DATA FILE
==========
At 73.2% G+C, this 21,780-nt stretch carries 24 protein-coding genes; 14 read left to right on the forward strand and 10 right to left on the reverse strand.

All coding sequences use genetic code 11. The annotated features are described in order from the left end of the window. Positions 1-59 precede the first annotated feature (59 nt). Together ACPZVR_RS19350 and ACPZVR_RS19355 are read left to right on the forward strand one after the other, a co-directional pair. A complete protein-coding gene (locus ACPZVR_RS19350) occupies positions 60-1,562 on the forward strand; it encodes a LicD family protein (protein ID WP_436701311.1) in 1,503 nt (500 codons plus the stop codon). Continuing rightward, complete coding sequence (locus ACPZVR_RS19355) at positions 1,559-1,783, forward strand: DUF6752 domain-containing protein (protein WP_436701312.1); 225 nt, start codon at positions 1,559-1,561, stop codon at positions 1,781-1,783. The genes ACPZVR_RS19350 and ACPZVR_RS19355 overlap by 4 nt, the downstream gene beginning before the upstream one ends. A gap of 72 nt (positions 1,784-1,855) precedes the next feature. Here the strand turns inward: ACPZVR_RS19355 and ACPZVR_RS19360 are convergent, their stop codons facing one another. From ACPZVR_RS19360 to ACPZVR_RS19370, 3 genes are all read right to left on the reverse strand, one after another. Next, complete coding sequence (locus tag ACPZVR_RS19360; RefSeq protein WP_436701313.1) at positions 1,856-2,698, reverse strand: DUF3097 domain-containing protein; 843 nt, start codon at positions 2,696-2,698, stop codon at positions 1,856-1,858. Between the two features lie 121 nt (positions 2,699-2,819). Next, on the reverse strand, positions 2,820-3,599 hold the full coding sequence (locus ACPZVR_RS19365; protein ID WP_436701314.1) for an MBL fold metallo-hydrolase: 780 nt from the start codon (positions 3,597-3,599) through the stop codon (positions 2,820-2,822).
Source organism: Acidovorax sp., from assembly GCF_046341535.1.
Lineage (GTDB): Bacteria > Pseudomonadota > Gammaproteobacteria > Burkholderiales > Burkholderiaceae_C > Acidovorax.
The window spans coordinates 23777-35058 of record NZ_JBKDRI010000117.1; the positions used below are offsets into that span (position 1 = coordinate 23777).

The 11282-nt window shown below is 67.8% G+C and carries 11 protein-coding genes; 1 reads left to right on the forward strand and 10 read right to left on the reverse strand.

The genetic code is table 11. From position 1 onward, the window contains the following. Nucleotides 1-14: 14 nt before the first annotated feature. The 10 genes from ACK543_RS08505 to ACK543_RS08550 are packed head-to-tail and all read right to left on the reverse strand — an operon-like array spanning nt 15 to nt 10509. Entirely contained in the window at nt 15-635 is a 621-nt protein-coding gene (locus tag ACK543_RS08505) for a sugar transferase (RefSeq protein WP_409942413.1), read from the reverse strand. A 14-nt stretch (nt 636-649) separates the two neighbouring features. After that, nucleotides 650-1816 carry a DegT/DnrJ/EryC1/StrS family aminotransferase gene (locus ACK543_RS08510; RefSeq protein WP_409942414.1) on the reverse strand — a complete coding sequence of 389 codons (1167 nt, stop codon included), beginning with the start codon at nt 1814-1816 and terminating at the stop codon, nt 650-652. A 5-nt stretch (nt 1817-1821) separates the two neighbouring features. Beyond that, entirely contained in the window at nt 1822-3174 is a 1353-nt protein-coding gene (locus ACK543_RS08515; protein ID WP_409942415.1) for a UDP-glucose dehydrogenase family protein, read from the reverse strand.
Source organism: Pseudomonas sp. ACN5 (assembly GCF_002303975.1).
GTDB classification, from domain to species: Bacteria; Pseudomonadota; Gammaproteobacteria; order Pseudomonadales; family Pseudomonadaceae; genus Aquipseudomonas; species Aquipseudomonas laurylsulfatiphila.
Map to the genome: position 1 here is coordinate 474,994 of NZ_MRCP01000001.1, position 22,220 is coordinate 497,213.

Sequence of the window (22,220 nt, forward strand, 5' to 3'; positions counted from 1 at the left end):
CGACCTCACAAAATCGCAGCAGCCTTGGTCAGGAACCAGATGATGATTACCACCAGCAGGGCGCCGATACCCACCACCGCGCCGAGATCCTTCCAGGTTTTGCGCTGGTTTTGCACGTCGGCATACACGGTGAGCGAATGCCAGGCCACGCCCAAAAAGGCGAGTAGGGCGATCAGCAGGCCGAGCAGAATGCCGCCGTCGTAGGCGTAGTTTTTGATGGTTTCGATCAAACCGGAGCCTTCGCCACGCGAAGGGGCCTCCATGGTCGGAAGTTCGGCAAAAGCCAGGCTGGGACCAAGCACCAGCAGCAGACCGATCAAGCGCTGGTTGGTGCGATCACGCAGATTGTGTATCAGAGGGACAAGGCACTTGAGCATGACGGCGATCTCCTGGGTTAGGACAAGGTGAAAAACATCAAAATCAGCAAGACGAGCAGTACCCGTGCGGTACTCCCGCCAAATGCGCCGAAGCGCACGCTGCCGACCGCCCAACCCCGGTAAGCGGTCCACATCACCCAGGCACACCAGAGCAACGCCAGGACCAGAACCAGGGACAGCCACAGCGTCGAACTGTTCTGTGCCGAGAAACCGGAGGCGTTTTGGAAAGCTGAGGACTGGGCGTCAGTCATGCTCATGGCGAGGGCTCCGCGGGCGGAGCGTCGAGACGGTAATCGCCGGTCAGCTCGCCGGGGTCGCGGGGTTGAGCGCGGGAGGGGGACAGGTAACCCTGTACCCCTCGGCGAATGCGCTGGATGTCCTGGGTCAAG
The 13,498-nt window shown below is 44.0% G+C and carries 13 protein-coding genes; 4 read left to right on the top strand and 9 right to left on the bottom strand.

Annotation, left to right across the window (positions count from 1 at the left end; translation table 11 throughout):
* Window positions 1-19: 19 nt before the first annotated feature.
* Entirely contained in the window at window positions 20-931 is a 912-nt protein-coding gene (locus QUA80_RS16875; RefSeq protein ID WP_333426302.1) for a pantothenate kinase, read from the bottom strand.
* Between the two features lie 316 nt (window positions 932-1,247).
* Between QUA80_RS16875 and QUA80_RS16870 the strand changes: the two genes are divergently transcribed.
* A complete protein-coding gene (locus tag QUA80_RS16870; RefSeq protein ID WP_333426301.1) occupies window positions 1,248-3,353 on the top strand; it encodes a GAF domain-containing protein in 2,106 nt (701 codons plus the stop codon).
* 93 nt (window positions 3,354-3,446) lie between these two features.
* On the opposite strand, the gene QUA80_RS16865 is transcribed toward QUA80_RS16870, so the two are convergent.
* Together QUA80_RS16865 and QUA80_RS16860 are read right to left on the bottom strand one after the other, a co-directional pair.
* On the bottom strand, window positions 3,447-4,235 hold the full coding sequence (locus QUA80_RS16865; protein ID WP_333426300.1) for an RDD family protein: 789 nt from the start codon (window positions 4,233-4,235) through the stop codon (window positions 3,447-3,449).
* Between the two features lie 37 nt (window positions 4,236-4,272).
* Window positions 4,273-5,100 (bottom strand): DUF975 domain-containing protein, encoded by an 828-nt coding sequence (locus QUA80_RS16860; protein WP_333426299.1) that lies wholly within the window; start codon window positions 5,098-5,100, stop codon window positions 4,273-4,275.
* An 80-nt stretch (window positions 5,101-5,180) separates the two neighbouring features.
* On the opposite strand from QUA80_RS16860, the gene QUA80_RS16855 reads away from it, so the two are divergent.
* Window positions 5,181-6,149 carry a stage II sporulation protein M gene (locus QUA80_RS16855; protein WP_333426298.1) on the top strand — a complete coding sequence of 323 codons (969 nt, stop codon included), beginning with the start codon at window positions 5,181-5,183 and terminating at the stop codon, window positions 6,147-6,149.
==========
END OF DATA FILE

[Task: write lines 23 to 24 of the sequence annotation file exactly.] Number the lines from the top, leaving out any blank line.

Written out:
* On the bottom strand, window positions 3,447-4,235 hold the full coding sequence (locus QUA80_RS16865; protein ID WP_333426300.1) for an RDD family protein: 789 nt from the start codon (window positions 4,233-4,235) through the stop codon (window positions 3,447-3,449).
* Between the two features lie 37 nt (window positions 4,236-4,272).